We had lunch in Ye Old Cheshire Cheese where Dickens and Samuel Johnson etc etc etc used to mingle. We ate in the cheapest part of course, the cellar. I smacked my head on a massive chunk of oak on the way out so that was good.

Back at the Bristish Museum we realised that it was just a lost cause. It. Is. Huge! We wandered around for a bit looking at Egyptian stuff (esp mummies). We can understand why the Egyptians are offended at them being displayed that way (but were secretly disappointed that there were no gory unwrapped ones to see).

Apparently Seti I's mummy is in the basement of some random building in London, yet more 'recovered' items.

We tried to get back into the Tower but the London Pass terms had changed since we bought them and we couldn't get into a site more than once. Bugger!

So we wandered off and did a quick Thames cruise before we got on the Jack the Ripper walk. We realised that we had not set one foot on the south bank, there is so much to see (excellent excuse to come back).

The Jack the Ripper walk was huge!! There were about 50-60 people out to do it, we thought that was pretty impressive (thankfully they had two guides). The walk itself was good, most of the sites have gone, we all pretended to gaze at a multi-level car park sagely and ponder the transcience of life. But it was very interesting and we were taken into some back streets to get a better perspective of how the streets would have looked at that time.

It was surprising how like the circular quay/rocks part of Sydney this area looked (i.e just across from the Tower of London and a few streets back).

I was really sad to leave London, it felt as though we'd be there for days so it was a bit mind boggling to realise that we still had 31 days to go!!

I was also amazed at how much Daniel enjoyed himself, I thought he would hate everything that we were doing. Good stuff.

Just because Daniel will not mention it, and for people who will know who I am talking about, there is an Aunty Barbara and Uncle Trevor on the tour, it's quite funny. For those of you who came to our engagement party, we had it at my Aunty Barbara and Uncle Trevor's house (if that gives you any term of reference).

I'm tired, we have to go and ring my and Daniel's parents (especially Daniel's). It's 11.00!!! We have a 6.00 start!!!!!

Posted by janeanddan 13:07 Archived in United Kingdom Comments (0)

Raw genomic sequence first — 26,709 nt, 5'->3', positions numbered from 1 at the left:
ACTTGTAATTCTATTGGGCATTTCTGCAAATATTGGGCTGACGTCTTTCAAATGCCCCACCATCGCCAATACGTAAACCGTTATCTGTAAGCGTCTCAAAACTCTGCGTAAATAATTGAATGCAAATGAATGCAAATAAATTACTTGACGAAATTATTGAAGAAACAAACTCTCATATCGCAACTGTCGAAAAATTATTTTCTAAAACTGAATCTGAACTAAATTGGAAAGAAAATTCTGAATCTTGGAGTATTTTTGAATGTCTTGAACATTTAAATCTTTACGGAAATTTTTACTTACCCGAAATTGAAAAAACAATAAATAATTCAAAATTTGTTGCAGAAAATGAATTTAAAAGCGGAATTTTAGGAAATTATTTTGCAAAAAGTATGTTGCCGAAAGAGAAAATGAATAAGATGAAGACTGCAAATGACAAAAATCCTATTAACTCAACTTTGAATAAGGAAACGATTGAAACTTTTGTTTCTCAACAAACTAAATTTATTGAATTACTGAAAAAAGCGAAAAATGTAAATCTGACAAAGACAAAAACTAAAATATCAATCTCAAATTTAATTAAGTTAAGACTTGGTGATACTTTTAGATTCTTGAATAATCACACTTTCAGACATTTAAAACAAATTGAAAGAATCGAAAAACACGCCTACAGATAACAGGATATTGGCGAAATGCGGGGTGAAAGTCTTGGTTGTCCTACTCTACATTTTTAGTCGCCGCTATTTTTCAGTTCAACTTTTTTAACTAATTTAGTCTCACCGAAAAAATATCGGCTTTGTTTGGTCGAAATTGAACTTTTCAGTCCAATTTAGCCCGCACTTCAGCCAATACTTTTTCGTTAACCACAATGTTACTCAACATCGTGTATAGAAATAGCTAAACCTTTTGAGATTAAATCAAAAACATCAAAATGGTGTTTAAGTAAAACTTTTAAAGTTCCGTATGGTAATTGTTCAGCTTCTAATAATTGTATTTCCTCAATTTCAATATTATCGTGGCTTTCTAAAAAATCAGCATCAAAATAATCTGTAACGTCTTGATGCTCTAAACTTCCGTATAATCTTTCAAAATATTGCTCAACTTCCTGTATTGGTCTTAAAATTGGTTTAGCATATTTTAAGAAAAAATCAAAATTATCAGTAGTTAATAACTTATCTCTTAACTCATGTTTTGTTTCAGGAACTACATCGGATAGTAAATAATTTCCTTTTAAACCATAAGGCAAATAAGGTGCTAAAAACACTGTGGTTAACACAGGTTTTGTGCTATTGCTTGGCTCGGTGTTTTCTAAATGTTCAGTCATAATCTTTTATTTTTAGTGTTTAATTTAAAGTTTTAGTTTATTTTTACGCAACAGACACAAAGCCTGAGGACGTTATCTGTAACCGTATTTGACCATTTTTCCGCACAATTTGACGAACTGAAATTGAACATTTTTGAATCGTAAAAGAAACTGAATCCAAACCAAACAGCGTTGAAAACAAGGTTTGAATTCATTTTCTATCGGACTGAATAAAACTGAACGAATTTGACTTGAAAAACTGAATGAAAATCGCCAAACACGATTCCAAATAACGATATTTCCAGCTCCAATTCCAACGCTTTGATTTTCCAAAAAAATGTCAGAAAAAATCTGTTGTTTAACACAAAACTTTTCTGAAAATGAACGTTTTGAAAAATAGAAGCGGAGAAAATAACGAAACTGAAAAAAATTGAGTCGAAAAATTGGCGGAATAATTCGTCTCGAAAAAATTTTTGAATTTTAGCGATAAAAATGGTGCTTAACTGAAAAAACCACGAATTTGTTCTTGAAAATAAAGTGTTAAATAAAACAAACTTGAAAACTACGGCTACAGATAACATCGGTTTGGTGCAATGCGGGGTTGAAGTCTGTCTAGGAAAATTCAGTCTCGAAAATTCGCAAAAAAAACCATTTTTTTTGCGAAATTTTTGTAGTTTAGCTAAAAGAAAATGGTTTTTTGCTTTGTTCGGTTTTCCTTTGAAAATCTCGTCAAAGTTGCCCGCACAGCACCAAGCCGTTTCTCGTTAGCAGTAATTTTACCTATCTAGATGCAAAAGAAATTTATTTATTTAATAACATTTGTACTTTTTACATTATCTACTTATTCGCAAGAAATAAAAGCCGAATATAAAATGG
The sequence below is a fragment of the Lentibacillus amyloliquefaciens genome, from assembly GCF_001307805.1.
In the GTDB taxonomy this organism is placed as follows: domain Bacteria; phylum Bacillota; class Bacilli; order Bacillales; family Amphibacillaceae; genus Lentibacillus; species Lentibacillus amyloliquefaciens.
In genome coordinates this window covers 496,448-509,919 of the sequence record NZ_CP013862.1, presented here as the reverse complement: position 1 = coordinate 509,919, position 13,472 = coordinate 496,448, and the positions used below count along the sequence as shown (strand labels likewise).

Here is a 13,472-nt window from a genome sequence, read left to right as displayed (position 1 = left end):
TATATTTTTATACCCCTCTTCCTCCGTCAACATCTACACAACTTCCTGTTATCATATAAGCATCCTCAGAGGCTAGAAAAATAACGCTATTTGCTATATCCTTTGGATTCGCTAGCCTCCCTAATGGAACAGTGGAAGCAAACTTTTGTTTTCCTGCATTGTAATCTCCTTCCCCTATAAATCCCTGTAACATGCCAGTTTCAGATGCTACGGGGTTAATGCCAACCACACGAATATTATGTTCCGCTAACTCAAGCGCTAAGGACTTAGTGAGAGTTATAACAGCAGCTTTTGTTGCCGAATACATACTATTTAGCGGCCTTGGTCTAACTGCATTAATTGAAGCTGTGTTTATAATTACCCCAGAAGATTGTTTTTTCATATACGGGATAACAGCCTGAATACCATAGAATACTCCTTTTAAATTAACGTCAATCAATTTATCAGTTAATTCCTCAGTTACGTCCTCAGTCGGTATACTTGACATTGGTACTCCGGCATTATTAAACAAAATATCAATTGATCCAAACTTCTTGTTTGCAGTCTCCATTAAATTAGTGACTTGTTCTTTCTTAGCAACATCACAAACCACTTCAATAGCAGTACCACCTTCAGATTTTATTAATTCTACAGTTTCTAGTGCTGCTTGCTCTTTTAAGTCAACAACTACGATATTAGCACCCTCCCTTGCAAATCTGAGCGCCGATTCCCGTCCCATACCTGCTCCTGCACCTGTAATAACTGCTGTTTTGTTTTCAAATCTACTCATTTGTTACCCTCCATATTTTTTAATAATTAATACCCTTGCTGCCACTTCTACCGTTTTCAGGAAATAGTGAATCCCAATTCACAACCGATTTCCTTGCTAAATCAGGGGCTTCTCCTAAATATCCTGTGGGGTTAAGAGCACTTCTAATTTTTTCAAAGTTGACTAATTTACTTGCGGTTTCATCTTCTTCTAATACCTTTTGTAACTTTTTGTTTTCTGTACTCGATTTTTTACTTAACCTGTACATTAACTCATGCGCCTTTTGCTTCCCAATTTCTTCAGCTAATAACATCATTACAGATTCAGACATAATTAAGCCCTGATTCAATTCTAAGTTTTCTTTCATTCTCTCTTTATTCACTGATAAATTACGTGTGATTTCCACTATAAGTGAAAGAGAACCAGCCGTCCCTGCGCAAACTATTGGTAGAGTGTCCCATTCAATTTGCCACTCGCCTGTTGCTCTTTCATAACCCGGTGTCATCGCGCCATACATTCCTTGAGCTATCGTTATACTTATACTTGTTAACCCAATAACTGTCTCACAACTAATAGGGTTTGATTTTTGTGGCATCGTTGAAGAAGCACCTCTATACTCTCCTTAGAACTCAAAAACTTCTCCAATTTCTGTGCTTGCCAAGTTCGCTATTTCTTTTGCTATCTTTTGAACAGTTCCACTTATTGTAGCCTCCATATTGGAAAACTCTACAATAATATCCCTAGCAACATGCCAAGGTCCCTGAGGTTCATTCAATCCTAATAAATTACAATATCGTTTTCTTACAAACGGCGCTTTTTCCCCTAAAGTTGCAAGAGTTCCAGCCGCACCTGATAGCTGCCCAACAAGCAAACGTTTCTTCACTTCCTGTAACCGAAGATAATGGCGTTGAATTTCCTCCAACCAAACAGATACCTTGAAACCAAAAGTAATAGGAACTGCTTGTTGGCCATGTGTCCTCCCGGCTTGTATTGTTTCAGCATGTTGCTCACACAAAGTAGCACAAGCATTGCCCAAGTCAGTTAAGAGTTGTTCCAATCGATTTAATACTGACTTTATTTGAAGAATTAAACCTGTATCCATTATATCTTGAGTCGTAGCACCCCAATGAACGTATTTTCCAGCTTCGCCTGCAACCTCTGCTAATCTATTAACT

Another early morning after a late night!

We had to wait around for a while to get an off peak ticket for our trip to Windsor. We haven't actually found London expensive other than the travel, which doesn't seem particularly cheap. On off peak we paid 20 pounds to get to Windsor.

Thankfully today was lovely. We were lulled into a false sense of security on the train, there were hardly any people on it. That was soon dispelled when we got up to the entry. Thank you London Pass for speeding our entry. With the security scare we couldn't take any liquids in (they have been really random with this, no such rule at Hampton Court).

The view was fantastic both of the castle and from the castle. The state rooms were pretty impressive, it was amazing to see so many paintings that I've seen in various books up on the wall in front of me (obviously this is not Daniel speaking!).

We both thought, not that that castle would be bigger, but that you would get more access to it.

St George's chapel was fantastic, although for some reason I thought that Henry VIII's tomb would be more impressive, didn't remember that he was just under the floor. I suppose when you split in two a while before you're buried that#s probably the best place for you!

Daniel was very amused when I got a Guard to laugh at me for not taking the lens cap off our camera. My enthusiasm for the task wasn't that great, Daniel was so very excited to have his photo taken with him that it was embarrassing!

Daniel was also very impressed to see an anglo and black (can I say that?????) guard walking together. The black guards furry hat (whatever it's called) was far bigger....guard afro. He has a picture that he can show you all.

This afternoon we wandered around covent garden, if we were here for longer we would both have loved to have time wandering around. The pubs with the flowers all over them are gorgeous. WE saw the church where the first meeting of Eliza Dolittle and Henry Higgins was filmed, I was impressed!!!!

Tonight we saw The Woman in Black, which was billed as the 'scariest' play in history. Not wrong!! Daniel almost had to leave, both of us where almost in agreement when the first appearance of this Woman was from our aisle (we were sitting directly in the aisle). It was well worth it.

So another late night, we are becoming experts at the Tube, the transport here is much better than at home.

Posted by janeanddan 10:58 Archived in United Kingdom Comments (0)